Russia's largest film studio, Mosfilm, has secured a major investment aimed at bringing back its glory days after near collapse in the 1990s.
Amid a drive to boost Russia's cultural output and push back against the Hollywood films that dominate the country's box office, the government said earlier this month it had approved a private-sector investment in Mosfilm that will see the construction on its territory of two studio facilities, a costume storehouse, a cinema, a concert hall and a residential and office complex, costing at least $500 million in total.
See the photo gallery: A Tour of Russia's Legendary Mosfilm Movie Studio
The investor is Altera Park, an obscure construction company established last year and owned from Cyprus, according to news agency Interfax.
Mosfilm, which occupies a chunk of western Moscow just north of Moscow State University, is famous for producing such Soviet classics as "Moscow Doesn't Believe in Tears" and "The Cranes Are Flying." But though it says it remains one of the biggest film companies in Europe, its output has slowed to a trickle following the collapse of communism.
The studio's production of its own movies fell from 80 films a year in Soviet times to one or two films a year now, Mosfilm's first deputy director, Vladimir Ryasov, told The Moscow Times in an interview.
Mosfilm now operates mostly not as a producer of films, but as a technical base that provides services to other companies.
Optimists hope the investment can revitalize the studio, boosting not only the quality and quantity of films produced by Mosfilm but the entire Russian film industry, which is suffering from a lack of financing and poorly developed distribution system that makes it difficult for Russian films to get a wide release.
"Mosfilm is the flagship of the Russian film industry. The investment will affect the whole sector, which is now in a rather difficult situation," said Georgy Shabanov, the head of All Media Company, a distribution and production company.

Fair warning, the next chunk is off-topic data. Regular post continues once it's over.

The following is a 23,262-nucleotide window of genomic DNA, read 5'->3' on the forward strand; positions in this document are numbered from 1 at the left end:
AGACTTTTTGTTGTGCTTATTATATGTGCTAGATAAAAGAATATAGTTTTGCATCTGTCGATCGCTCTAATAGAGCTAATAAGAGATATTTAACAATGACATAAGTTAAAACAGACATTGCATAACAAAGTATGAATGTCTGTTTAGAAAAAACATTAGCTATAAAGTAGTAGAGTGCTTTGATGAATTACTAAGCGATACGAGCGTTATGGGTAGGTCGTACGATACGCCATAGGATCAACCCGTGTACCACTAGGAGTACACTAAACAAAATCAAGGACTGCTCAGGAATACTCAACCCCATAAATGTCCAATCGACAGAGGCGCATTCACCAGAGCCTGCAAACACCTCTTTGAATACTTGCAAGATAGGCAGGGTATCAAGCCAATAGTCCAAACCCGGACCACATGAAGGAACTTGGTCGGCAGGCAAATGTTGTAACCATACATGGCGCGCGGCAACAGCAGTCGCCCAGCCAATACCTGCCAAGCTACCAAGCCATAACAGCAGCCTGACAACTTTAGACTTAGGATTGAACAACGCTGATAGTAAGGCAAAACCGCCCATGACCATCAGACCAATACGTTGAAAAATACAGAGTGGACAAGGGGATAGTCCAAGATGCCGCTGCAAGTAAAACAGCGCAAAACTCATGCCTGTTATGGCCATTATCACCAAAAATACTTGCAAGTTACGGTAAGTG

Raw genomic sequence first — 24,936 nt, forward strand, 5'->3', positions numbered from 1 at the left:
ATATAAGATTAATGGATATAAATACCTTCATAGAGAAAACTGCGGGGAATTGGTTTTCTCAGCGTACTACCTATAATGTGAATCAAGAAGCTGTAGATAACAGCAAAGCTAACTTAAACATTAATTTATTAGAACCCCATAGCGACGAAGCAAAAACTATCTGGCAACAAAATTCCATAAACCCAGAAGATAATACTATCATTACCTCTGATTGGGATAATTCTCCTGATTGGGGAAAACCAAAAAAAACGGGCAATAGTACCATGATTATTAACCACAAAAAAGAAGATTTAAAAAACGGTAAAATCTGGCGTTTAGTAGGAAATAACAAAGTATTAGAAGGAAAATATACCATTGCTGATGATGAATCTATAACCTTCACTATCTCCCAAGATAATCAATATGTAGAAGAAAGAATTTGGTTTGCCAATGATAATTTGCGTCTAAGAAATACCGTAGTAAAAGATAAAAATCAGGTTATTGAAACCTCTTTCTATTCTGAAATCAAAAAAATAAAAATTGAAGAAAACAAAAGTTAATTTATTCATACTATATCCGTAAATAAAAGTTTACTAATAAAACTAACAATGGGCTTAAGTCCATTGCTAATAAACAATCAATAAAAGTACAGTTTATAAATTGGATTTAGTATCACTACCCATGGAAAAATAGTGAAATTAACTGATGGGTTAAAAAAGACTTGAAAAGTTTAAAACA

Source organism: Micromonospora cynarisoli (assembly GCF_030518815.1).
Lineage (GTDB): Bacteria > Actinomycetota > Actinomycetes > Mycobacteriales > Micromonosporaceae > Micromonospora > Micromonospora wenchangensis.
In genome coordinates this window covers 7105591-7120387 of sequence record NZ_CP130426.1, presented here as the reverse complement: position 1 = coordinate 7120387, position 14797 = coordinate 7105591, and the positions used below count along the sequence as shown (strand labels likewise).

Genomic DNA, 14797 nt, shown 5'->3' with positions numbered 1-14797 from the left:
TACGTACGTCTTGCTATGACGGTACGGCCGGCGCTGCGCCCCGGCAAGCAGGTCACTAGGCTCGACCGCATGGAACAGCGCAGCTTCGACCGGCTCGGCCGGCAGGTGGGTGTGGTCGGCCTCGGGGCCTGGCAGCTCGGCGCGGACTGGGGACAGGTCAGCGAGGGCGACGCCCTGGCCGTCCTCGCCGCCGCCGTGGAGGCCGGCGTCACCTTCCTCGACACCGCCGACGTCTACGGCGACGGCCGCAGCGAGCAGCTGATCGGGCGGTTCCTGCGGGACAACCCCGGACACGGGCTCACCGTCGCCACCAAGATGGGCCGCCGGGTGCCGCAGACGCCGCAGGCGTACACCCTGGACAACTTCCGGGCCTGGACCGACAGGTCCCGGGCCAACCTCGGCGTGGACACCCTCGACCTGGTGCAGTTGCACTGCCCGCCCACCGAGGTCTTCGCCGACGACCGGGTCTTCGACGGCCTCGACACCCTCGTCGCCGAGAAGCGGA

But others worry that the cash will be spent in vain. The value of the film production company no longer lies in its physical scale, but in the people and ideas it generates, said Oleg Berezin, head of St. Petersburg film studio Nevafilm.
A massive building project is unlikely to help, he said: "The money should be invested primarily in education, not in the construction of new studios."
But Mosfilm's Ryasov said the investment project was a very important step toward the development of the studio.
"This will help to expand the possibilities of a studio that for a long time existed using only its Soviet inheritance," he said.
Mosfilm dates back to 1924 and the merger of two film studios. Construction of the giant film complex where well-known directors such as Sergei Eisenstein, Alexander Dovzhenko and Andrei Tarkovsky created their masterpieces began three years later.
Like all Soviet studios, Mosfilm was funded by the state, but the flow of cash stopped abruptly with the collapse of communism in 1991. Suddenly deprived of revenue and with the country in economic crisis, Mosfilm suffered a great outflow of specialists into other industries where they could earn a better paycheck.
"There was a period in the 1990s when Mosfilm produced no movies at all," Ryasov said.
In the late 1990s, private Russian film production companies started to appear and develop quickly. Mosfilm's equipment, already outdated, began to fall further behind.
When Russian filmmaker Karen Shakhnazarov became head of the studio in 1998, he made modernization his priority and began to rebuild. Using revenues from film production services and renting its collection of classic films, Mosfilm re-equipped.
Over the past nine years the studio says it has increased its profits by 10 times, though it provided no revenue or profit figures.
Mosfilm is now as technically well-equipped as the world's major players, Ryasov said, giving it an advantage over smaller Russian rivals.
Helping the Industry
Shakhnazarov also pushed for new infrastructure construction on the territory of Mosfilm, asking President Vladimir Putin two years ago to find an investor for the studio.
In return for development, Mosfilm offered its land.
The studio occupies a huge territory of about 34 hectares, on which Altera Park will be allowed to build an office and residential complex with an area of 93,600 square meters, according to the government statement.
The studio urgently needed new facilities, according to Ryasov. Not a single thing had been built on its premises since 1960, he said.
One of the new constructions to be erected at Mosfilm is a movie theater, which is intended to be a platform for showing films by Russian directors struggling to get their works released by local distribution chains, Ryasov said.
This will be our contribution to the Russian film industry, he added.